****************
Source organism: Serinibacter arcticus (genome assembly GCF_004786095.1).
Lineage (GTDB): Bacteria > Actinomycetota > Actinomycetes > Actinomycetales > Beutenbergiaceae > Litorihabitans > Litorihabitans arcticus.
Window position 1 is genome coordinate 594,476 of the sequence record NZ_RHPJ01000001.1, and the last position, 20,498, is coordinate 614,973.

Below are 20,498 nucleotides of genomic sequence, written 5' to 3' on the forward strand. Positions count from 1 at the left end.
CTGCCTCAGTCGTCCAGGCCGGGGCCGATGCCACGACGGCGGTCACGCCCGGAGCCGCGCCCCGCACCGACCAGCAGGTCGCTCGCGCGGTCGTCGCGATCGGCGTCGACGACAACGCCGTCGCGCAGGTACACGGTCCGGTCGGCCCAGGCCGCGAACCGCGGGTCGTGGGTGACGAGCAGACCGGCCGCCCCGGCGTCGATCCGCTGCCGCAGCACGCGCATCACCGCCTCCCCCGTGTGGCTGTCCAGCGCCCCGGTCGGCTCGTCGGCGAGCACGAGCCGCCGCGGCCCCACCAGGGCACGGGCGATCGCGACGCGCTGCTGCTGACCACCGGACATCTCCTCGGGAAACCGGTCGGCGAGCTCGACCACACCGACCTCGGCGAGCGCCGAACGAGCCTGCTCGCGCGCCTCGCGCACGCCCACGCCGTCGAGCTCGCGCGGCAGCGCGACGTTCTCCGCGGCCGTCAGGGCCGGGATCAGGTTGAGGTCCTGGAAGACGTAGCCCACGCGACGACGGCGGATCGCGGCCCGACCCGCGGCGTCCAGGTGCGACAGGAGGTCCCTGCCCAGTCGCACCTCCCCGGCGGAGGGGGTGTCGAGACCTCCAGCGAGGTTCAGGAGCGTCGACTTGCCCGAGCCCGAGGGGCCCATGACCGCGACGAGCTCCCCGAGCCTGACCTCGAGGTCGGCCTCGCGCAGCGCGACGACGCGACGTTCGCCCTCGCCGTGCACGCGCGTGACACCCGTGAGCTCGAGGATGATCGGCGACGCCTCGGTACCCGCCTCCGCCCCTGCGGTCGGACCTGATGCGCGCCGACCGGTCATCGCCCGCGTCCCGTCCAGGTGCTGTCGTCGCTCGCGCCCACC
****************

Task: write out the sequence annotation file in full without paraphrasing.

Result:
Source organism: Serinibacter arcticus (genome assembly GCF_004786095.1).
Lineage (GTDB): Bacteria > Actinomycetota > Actinomycetes > Actinomycetales > Beutenbergiaceae > Litorihabitans > Litorihabitans arcticus.
Window position 1 is genome coordinate 594,476 of the sequence record NZ_RHPJ01000001.1, and the last position, 20,498, is coordinate 614,973.

Below are 20,498 nucleotides of genomic sequence, written 5' to 3' on the forward strand. Positions count from 1 at the left end.
CTGCCTCAGTCGTCCAGGCCGGGGCCGATGCCACGACGGCGGTCACGCCCGGAGCCGCGCCCCGCACCGACCAGCAGGTCGCTCGCGCGGTCGTCGCGATCGGCGTCGACGACAACGCCGTCGCGCAGGTACACGGTCCGGTCGGCCCAGGCCGCGAACCGCGGGTCGTGGGTGACGAGCAGACCGGCCGCCCCGGCGTCGATCCGCTGCCGCAGCACGCGCATCACCGCCTCCCCCGTGTGGCTGTCCAGCGCCCCGGTCGGCTCGTCGGCGAGCACGAGCCGCCGCGGCCCCACCAGGGCACGGGCGATCGCGACGCGCTGCTGCTGACCACCGGACATCTCCTCGGGAAACCGGTCGGCGAGCTCGACCACACCGACCTCGGCGAGCGCCGAACGAGCCTGCTCGCGCGCCTCGCGCACGCCCACGCCGTCGAGCTCGCGCGGCAGCGCGACGTTCTCCGCGGCCGTCAGGGCCGGGATCAGGTTGAGGTCCTGGAAGACGTAGCCCACGCGACGACGGCGGATCGCGGCCCGACCCGCGGCGTCCAGGTGCGACAGGAGGTCCCTGCCCAGTCGCACCTCCCCGGCGGAGGGGGTGTCGAGACCTCCAGCGAGGTTCAGGAGCGTCGACTTGCCCGAGCCCGAGGGGCCCATGACCGCGACGAGCTCCCCGAGCCTGACCTCGAGGTCGGCCTCGCGCAGCGCGACGACGCGACGTTCGCCCTCGCCGTGCACGCGCGTGACACCCGTGAGCTCGAGGATGATCGGCGACGCCTCGGTACCCGCCTCCGCCCCTGCGGTCGGACCTGATGCGCGCCGACCGGTCATCGCCCGCGTCCCGTCCAGGTGCTGTCGTCGCTCGCGCCCACC